Making a wedding guest list is seldom an easy task. Couples often find that many people are worthy of an invitation, which can make creating a guest list tricky for those with budgets in mind.
According to data from the online wedding resource The Knot, the average wedding catering cost per guest is roughly $70. However, catering costs will vary depending on the reception venue, the number of guests, the foods chosen, and the region of the country where the wedding takes place.
When creating their guest lists, couples may wonder if they have to offer all guests the option of bringing a “plus one” to the occasion. As with other wedding day etiquette questions, the plus one concept is not set in stone.
Any guest who is married
It’s typically standard to invite a couple as a whole to the wedding, even if you’ve never met the spouse. This often comes up when inviting work friends, according to Vogue magazine. Even if you have never interacted with a coworker’s spouse, etiquette dictates that all married guests be allowed to bring their spouses along.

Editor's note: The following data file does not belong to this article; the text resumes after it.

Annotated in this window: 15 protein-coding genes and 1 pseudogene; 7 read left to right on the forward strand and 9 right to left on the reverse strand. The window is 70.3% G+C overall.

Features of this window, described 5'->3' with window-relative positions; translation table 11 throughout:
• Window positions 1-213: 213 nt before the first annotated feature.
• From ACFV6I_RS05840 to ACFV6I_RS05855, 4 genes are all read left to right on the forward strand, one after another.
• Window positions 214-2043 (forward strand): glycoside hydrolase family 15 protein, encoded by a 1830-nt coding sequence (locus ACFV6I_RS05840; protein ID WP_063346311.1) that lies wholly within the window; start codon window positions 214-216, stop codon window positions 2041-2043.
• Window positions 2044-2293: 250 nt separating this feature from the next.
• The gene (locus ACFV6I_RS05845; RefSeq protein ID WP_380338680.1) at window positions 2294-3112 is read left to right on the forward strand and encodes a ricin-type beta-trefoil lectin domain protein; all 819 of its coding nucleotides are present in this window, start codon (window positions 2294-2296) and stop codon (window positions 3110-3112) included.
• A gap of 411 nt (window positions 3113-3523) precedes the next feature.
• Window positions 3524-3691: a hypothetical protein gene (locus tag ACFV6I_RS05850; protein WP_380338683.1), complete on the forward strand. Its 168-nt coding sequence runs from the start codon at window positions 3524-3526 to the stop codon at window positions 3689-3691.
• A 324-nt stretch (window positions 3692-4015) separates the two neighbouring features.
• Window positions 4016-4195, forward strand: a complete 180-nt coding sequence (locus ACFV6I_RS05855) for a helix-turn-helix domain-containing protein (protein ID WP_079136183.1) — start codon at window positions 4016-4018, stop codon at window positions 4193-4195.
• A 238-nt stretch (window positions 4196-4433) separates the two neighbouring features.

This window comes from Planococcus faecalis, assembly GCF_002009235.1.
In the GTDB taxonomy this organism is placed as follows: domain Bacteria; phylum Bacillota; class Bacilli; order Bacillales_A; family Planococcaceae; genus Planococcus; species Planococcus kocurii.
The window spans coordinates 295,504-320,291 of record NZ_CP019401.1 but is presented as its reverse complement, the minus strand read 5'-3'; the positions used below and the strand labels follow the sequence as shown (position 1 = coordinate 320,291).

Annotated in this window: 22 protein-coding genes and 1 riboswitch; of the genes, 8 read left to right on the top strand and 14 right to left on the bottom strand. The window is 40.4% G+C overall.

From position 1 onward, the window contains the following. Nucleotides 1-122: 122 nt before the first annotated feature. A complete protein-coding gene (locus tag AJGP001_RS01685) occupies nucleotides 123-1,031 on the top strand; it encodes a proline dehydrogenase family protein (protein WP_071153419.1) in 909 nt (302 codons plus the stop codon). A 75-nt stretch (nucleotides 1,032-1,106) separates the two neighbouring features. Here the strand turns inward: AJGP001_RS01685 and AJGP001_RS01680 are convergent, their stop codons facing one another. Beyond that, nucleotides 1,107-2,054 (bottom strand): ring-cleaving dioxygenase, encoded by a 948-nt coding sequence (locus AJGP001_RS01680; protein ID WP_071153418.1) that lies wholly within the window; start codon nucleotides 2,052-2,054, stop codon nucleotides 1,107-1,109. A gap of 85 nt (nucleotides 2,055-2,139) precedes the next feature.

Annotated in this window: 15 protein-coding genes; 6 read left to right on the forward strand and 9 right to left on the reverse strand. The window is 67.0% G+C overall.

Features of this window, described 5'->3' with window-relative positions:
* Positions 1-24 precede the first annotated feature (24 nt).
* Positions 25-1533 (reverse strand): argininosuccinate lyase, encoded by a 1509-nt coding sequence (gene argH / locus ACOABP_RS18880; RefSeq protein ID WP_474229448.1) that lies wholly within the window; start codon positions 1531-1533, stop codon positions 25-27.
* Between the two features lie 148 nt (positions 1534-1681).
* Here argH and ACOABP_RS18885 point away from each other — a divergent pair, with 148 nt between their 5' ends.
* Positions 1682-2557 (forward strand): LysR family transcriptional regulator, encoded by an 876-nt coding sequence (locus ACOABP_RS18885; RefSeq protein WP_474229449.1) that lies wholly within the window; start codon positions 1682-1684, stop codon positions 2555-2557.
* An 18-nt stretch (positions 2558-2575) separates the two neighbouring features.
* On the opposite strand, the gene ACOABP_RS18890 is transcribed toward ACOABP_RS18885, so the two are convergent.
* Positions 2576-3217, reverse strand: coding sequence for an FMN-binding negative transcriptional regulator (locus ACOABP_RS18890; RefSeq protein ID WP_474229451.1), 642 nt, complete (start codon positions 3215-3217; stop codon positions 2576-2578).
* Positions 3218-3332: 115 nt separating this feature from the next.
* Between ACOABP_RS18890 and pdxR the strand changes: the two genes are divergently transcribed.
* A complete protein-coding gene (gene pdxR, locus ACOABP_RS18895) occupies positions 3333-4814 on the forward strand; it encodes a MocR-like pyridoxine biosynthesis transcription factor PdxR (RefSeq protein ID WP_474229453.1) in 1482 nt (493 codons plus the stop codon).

Any guest who is engaged or is in a serious long-term
It can be challenging to know the relationship status of everyone who will be invited to the wedding, but chances are you’ll have a good idea of those people closest to you. Include a plus one for guests who are engaged or in long-term relationships.
Consider guests who may not know others
Weddings often are times when childhood friends reconnect, or people who haven’t seen each other in a while come together. If there’s a good chance someone who is single and is invited to the wedding may not know anyone else there except the couple, extend a plus one as a courtesy.
Include the wedding party
All members of the wedding party should be offered the option of bringing a date to the wedding.
Apart from these guidelines, couples can establish any other rules, such as no plus ones for guests under a certain age or those who are not in serious relationships. The Knot also says it is polite to find out who the plus one will be so that wedding reception seating cards include that person’s name instead of “and guest.”